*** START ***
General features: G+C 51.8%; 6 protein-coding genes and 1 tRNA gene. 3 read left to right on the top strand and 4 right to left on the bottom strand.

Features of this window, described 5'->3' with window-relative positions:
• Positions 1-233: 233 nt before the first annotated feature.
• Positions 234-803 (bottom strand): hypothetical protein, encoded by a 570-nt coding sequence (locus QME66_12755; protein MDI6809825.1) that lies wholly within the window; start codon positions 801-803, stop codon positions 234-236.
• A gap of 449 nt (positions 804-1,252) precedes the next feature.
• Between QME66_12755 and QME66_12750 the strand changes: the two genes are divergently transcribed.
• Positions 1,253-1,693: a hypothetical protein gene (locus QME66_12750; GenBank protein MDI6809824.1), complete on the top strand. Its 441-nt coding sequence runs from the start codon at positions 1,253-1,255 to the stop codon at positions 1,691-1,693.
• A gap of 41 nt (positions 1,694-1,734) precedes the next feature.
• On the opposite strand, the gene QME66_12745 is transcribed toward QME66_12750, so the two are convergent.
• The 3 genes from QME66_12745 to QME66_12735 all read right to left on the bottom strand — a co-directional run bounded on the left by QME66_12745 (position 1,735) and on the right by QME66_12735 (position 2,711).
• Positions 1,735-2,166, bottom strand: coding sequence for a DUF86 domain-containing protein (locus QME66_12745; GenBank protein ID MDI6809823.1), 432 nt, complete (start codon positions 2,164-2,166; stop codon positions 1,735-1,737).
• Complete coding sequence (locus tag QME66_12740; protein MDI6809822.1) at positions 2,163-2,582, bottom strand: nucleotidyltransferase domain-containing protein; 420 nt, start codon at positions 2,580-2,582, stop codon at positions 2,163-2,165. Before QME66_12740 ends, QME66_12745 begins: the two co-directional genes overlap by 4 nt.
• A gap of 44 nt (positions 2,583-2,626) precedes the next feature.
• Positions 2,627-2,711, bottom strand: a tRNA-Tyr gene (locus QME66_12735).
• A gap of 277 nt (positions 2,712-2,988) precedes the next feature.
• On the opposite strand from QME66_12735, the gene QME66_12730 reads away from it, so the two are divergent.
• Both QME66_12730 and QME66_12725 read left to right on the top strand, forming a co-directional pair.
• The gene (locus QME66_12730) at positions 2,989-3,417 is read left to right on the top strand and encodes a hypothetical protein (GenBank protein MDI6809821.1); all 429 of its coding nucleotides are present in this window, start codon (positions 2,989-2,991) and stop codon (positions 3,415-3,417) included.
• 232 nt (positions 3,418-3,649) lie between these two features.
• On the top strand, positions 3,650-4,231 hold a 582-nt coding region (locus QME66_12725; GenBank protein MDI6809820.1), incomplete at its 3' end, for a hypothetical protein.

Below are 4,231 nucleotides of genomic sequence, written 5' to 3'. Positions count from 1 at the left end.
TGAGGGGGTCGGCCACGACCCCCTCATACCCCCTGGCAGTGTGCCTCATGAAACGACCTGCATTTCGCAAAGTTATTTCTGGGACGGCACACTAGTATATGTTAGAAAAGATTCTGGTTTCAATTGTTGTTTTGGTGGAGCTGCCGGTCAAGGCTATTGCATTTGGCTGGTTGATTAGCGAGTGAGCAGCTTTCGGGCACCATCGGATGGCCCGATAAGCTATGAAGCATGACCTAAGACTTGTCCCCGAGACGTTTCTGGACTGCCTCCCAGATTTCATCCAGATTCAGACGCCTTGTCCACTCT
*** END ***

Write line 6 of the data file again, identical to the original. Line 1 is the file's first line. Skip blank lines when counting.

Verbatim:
• Between QME66_12755 and QME66_12750 the strand changes: the two genes are divergently transcribed.